The World Health Organization is setting up a facility in South Korea to provide drug manufacturing training in poorer countries to increase local production, fight chronic diseases and improve health. preparing for the next global health crisis.
Officials from the WHO and other multilateral institutions have warned for the past two years of a significant inequity in access to tools to fight the coronavirus pandemic, particularly vaccines. Health experts have said the uneven distribution of vaccines around the world is largely due to a lack of trained personnel and the concentration of vaccine manufacturing in wealthy countries.
The South Korean training center will provide technical and practical training in the production of a range of pharmaceutical products, including vaccines, monoclonal antibodies and cancer treatments, the WHO said on Wednesday.
Soumya Swaminathan, the WHO’s chief scientist, said the establishment of the training center was a “backup plan for the next pandemic”.
Vaccine access programs set up to bring shots to poorer countries, such as the WHO-backed Covax initiative, have accused wealthier countries of hoarding doses and criticized the lack of transparency in the vaccine. vaccine makers’ order fulfillment – a charge the companies have denied.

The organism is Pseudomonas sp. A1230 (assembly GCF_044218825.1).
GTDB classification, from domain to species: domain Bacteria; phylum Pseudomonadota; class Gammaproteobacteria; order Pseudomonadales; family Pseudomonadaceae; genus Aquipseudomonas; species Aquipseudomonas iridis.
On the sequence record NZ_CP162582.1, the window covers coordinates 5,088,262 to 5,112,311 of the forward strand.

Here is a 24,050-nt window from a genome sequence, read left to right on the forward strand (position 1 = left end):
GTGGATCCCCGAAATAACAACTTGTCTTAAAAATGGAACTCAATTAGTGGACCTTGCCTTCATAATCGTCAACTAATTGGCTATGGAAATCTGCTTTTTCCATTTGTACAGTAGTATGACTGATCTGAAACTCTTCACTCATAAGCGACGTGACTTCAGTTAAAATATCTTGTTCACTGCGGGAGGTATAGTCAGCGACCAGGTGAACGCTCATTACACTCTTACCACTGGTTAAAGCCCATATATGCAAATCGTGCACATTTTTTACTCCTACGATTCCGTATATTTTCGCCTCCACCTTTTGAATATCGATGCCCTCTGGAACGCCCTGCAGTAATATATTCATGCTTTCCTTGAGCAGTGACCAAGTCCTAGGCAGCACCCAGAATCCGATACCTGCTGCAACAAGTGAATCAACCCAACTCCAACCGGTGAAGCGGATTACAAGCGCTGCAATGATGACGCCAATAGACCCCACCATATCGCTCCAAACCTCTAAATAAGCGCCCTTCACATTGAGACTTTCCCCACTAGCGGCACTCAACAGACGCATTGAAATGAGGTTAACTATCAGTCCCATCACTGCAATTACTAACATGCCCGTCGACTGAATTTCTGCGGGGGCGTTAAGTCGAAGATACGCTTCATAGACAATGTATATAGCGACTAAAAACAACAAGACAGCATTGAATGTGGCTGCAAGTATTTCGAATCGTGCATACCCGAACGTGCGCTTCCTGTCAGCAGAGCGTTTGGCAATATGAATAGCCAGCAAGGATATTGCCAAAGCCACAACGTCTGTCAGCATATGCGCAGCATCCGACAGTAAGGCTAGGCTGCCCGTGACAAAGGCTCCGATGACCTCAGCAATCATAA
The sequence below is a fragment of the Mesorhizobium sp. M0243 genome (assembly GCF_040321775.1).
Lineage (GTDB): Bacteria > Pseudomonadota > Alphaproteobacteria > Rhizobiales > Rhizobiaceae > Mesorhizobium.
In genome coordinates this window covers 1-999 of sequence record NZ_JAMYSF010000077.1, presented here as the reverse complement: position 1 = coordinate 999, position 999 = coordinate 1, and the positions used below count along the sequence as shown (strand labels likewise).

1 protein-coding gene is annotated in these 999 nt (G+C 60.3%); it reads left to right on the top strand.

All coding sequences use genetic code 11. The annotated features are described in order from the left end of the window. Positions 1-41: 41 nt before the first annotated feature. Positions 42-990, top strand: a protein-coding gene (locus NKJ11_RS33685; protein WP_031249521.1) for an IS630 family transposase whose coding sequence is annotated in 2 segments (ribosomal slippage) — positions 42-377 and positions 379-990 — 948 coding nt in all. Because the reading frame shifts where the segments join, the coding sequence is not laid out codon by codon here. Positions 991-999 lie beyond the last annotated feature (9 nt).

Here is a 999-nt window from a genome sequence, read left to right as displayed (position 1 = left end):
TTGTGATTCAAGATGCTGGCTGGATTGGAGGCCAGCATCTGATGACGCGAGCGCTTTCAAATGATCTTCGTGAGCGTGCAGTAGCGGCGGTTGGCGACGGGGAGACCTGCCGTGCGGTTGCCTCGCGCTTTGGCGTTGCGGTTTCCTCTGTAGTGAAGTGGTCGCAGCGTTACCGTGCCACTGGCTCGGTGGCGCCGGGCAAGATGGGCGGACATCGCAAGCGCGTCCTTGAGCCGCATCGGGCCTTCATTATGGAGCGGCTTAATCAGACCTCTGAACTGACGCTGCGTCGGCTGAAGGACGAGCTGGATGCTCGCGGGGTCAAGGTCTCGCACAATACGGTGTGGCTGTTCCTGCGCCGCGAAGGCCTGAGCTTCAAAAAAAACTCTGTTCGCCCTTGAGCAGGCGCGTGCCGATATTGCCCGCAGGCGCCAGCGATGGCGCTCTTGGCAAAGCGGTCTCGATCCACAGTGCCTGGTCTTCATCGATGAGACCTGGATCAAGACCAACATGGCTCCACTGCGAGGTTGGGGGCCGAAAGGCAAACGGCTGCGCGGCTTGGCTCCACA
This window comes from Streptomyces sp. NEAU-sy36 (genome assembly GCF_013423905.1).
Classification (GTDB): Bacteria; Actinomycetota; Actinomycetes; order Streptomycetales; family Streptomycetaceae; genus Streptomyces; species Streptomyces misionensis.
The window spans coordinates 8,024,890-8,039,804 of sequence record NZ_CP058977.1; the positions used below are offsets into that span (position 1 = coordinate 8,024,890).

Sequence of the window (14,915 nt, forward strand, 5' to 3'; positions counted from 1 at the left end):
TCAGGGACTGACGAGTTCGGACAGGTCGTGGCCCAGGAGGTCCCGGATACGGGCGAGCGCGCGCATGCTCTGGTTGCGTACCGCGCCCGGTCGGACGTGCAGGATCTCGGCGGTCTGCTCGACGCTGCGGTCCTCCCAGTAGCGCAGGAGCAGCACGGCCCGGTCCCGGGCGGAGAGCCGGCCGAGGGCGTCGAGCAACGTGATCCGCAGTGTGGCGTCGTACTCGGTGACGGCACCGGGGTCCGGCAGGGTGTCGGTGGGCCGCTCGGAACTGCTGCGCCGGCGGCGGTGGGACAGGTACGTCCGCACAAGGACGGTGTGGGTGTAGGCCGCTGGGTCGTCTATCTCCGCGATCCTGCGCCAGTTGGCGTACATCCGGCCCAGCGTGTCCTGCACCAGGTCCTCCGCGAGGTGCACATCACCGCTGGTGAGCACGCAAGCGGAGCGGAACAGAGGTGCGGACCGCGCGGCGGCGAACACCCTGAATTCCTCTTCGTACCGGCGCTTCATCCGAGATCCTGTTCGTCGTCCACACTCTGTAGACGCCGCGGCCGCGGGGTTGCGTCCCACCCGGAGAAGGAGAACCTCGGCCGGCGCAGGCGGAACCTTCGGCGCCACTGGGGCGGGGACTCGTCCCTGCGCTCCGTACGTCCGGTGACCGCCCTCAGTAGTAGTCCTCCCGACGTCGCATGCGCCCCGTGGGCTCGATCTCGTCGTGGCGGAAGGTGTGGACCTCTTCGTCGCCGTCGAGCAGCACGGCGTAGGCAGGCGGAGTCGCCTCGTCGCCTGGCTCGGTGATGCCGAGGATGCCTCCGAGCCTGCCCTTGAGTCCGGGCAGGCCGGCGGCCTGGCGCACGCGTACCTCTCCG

In Africa, the world’s poorest continent, 83% of the population has yet to receive a single dose of the Covid-19 vaccine, the WHO said. Rich countries have rolled out more Covid boosters than the total number of all doses administered so far in poorer countries.
“One of the main obstacles to successful technology transfer in low- and middle-income countries is the lack of skilled labor and weak regulatory systems,” said Tedros Adhanom Ghebreyesus, chief executive of WHO. He added that developing these skills would ensure “that they [poorer nations] no longer having to wait at the end of the line”.
Last year, the WHO set up a center in South Africa dedicated to technology transfer to help poorer countries produce mRNA vaccines, both for Covid and potentially other diseases. A number of countries, including Argentina and Brazil, have already received mRNA technology from the hub. The health body was expanding the transfer to Bangladesh, Indonesia, Pakistan, Serbia and Vietnam, he said.
Swaminathan told the Financial Times that the WHO “wants to empower countries to improve their research and development and manufacturing capabilities, taking advantage of new technologies like mRNA, which have potential far beyond Covid vaccines”.
Mariangela Simao, WHO’s deputy director-general for access to medicines, pointed out that the hub in South Korea was also crucial for the treatment of chronic diseases, such as diabetes, in poorer countries.
“We will strive to help low- and middle-income countries build their bioproduction capacities so that together we can pave the way to a safer world in the next pandemic,” said Kwon Deok-chul, Minister of South Africa. Korean Health and Wellness. .